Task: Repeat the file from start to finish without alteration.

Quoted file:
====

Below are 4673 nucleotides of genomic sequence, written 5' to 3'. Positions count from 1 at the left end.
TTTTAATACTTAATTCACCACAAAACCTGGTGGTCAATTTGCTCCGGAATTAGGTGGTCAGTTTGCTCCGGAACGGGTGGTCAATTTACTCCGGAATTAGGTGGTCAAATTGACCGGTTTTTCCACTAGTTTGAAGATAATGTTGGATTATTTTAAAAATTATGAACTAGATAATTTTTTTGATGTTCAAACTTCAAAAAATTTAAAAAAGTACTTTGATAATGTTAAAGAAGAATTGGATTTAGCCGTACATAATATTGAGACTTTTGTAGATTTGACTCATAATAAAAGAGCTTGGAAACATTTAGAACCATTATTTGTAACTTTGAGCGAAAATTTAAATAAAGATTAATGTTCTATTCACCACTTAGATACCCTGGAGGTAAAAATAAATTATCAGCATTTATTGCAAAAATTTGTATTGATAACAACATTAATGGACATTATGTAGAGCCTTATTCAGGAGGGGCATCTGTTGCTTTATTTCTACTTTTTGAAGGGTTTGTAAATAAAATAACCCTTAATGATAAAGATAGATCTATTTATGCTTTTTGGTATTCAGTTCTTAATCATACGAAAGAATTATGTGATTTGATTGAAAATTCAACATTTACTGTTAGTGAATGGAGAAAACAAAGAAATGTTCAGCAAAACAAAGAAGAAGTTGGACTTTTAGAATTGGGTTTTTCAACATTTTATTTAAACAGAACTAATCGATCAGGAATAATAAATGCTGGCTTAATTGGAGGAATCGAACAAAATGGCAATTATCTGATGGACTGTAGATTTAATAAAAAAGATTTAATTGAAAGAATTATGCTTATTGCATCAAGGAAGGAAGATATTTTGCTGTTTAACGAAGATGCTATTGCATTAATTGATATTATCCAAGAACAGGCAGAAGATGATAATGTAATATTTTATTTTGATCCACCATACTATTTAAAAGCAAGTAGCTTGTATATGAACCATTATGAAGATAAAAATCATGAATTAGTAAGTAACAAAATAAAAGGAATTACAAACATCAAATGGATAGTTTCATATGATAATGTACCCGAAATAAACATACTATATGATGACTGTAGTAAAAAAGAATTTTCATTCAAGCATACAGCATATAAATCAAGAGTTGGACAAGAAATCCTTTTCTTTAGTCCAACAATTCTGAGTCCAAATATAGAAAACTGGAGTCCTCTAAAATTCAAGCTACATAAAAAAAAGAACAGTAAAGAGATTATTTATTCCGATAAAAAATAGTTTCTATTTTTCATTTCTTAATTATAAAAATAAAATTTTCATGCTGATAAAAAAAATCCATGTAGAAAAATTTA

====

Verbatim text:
Below are 4673 nucleotides of genomic sequence, written 5' to 3'. Positions count from 1 at the left end.
TTTTAATACTTAATTCACCACAAAACCTGGTGGTCAATTTGCTCCGGAATTAGGTGGTCAGTTTGCTCCGGAACGGGTGGTCAATTTACTCCGGAATTAGGTGGTCAAATTGACCGGTTTTTCCACTAGTTTGAAGATAATGTTGGATTATTTTAAAAATTATGAACTAGATAATTTTTTTGATGTTCAAACTTCAAAAAATTTAAAAAAGTACTTTGATAATGTTAAAGAAGAATTGGATTTAGCCGTACATAATATTGAGACTTTTGTAGATTTGACTCATAATAAAAGAGCTTGGAAACATTTAGAACCATTATTTGTAACTTTGAGCGAAAATTTAAATAAAGATTAATGTTCTATTCACCACTTAGATACCCTGGAGGTAAAAATAAATTATCAGCATTTATTGCAAAAATTTGTATTGATAACAACATTAATGGACATTATGTAGAGCCTTATTCAGGAGGGGCATCTGTTGCTTTATTTCTACTTTTTGAAGGGTTTGTAAATAAAATAACCCTTAATGATAAAGATAGATCTATTTATGCTTTTTGGTATTCAGTTCTTAATCATACGAAAGAATTATGTGATTTGATTGAAAATTCAACATTTACTGTTAGTGAATGGAGAAAACAAAGAAATGTTCAGCAAAACAAAGAAGAAGTTGGACTTTTAGAATTGGGTTTTTCAACATTTTATTTAAACAGAACTAATCGATCAGGAATAATAAATGCTGGCTTAATTGGAGGAATCGAACAAAATGGCAATTATCTGATGGACTGTAGATTTAATAAAAAAGATTTAATTGAAAGAATTATGCTTATTGCATCAAGGAAGGAAGATATTTTGCTGTTTAACGAAGATGCTATTGCATTAATTGATATTATCCAAGAACAGGCAGAAGATGATAATGTAATATTTTATTTTGATCCACCATACTATTTAAAAGCAAGTAGCTTGTATATGAACCATTATGAAGATAAAAATCATGAATTAGTAAGTAACAAAATAAAAGGAATTACAAACATCAAATGGATAGTTTCATATGATAATGTACCCGAAATAAACATACTATATGATGACTGTAGTAAAAAAGAATTTTCATTCAAGCATACAGCATATAAATCAAGAGTTGGACAAGAAATCCTTTTCTTTAGTCCAACAATTCTGAGTCCAAATATAGAAAACTGGAGTCCTCTAAAATTCAAGCTACATAAAAAAAAGAACAGTAAAGAGATTATTTATTCCGATAAAAAATAGTTTCTATTTTTCATTTCTTAATTATAAAAATAAAATTTTCATGCTGATAAAAAAAATCCATGTAGAAAAATTTA